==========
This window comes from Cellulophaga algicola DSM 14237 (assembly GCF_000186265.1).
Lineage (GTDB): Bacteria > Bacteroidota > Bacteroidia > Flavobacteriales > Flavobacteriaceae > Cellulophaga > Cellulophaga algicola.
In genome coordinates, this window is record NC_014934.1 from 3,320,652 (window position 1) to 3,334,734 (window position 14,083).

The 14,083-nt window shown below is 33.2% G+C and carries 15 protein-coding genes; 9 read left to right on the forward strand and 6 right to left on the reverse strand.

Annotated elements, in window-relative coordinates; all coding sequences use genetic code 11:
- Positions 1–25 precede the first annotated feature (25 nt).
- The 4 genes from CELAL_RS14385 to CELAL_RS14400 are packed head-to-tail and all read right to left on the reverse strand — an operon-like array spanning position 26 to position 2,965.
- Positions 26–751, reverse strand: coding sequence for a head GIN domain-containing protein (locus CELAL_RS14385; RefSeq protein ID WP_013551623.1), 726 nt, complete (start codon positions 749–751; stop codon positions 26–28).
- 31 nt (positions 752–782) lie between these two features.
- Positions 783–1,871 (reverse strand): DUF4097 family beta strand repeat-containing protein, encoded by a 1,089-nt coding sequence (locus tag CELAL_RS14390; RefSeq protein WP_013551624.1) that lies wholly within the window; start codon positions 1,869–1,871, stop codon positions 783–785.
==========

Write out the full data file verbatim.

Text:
This window comes from Cellulophaga algicola DSM 14237 (assembly GCF_000186265.1).
Lineage (GTDB): Bacteria > Bacteroidota > Bacteroidia > Flavobacteriales > Flavobacteriaceae > Cellulophaga > Cellulophaga algicola.
In genome coordinates, this window is record NC_014934.1 from 3,320,652 (window position 1) to 3,334,734 (window position 14,083).

The 14,083-nt window shown below is 33.2% G+C and carries 15 protein-coding genes; 9 read left to right on the forward strand and 6 right to left on the reverse strand.

Annotated elements, in window-relative coordinates; all coding sequences use genetic code 11:
- Positions 1–25 precede the first annotated feature (25 nt).
- The 4 genes from CELAL_RS14385 to CELAL_RS14400 are packed head-to-tail and all read right to left on the reverse strand — an operon-like array spanning position 26 to position 2,965.
- Positions 26–751, reverse strand: coding sequence for a head GIN domain-containing protein (locus CELAL_RS14385; RefSeq protein ID WP_013551623.1), 726 nt, complete (start codon positions 749–751; stop codon positions 26–28).
- 31 nt (positions 752–782) lie between these two features.
- Positions 783–1,871 (reverse strand): DUF4097 family beta strand repeat-containing protein, encoded by a 1,089-nt coding sequence (locus tag CELAL_RS14390; RefSeq protein WP_013551624.1) that lies wholly within the window; start codon positions 1,869–1,871, stop codon positions 783–785.